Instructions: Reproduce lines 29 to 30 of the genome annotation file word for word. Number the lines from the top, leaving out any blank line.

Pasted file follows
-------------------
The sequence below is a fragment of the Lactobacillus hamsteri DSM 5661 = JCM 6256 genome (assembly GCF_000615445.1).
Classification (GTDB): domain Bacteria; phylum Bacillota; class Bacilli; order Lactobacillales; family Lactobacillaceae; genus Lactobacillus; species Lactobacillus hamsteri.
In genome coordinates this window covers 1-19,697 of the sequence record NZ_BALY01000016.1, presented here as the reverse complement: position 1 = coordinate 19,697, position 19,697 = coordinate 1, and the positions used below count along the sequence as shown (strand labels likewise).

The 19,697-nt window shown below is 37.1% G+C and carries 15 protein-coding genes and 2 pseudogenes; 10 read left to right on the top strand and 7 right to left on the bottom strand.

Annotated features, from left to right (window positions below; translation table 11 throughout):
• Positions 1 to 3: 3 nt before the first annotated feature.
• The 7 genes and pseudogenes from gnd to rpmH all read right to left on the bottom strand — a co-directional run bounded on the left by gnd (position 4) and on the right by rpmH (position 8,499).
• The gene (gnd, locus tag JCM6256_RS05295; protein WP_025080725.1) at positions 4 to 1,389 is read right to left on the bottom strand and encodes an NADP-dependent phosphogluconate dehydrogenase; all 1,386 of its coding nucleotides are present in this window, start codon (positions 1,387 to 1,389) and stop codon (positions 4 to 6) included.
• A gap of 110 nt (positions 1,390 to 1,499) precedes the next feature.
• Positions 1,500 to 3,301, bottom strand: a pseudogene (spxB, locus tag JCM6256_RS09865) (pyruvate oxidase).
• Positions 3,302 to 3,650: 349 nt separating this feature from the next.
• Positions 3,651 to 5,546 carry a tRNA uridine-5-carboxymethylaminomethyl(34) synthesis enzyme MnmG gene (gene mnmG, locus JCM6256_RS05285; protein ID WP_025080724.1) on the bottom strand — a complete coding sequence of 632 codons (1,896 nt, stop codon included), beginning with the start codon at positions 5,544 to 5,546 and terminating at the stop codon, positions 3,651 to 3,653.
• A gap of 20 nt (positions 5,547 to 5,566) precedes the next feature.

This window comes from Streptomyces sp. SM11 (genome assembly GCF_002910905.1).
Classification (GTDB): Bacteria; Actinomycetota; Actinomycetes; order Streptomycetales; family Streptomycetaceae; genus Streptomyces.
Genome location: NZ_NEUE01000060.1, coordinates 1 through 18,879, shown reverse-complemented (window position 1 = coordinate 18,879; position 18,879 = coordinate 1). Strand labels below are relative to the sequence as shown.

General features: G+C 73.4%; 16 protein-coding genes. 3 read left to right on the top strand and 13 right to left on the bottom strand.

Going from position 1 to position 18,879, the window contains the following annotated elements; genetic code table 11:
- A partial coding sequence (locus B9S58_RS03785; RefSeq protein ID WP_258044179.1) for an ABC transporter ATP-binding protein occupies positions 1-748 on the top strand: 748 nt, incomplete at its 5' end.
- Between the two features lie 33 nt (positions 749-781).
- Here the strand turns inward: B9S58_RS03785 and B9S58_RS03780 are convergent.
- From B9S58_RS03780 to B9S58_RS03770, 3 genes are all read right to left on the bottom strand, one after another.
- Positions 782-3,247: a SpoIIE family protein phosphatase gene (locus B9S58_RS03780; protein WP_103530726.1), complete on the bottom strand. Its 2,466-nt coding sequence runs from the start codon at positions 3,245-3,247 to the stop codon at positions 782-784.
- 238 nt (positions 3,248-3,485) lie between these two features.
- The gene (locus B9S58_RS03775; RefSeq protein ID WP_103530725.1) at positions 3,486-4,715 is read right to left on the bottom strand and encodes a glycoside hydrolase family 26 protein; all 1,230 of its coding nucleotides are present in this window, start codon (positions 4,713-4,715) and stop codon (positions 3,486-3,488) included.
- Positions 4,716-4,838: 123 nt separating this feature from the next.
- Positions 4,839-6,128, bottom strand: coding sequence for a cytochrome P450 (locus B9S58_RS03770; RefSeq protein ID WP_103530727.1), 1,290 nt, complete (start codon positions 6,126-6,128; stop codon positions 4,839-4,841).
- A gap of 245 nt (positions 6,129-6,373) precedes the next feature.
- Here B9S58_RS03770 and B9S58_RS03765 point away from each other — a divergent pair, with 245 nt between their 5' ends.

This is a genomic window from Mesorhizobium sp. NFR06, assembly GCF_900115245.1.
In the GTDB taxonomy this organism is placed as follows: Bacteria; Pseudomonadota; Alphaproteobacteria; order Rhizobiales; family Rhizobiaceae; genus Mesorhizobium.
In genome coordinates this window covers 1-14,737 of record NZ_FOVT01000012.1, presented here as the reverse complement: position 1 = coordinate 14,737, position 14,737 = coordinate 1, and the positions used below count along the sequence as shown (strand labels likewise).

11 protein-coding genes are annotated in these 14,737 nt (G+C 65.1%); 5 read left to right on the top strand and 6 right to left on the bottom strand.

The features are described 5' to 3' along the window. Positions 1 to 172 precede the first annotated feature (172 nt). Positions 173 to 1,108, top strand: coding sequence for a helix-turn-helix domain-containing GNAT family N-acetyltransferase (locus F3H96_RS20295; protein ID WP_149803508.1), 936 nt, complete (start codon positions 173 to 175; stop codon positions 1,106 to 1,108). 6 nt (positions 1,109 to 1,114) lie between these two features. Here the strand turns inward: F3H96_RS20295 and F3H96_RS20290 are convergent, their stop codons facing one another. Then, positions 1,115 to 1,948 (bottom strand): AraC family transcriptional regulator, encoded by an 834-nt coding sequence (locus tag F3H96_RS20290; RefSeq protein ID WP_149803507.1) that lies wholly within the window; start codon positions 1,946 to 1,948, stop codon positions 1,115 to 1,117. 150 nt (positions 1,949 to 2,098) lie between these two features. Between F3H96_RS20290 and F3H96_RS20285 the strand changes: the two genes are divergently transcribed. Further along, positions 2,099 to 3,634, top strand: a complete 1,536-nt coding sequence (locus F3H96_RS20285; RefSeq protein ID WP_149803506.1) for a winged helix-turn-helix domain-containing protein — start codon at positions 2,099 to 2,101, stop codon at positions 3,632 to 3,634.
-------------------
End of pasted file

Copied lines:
- Here B9S58_RS03770 and B9S58_RS03765 point away from each other — a divergent pair, with 245 nt between their 5' ends.

This is a genomic window from Mesorhizobium sp. NFR06, assembly GCF_900115245.1.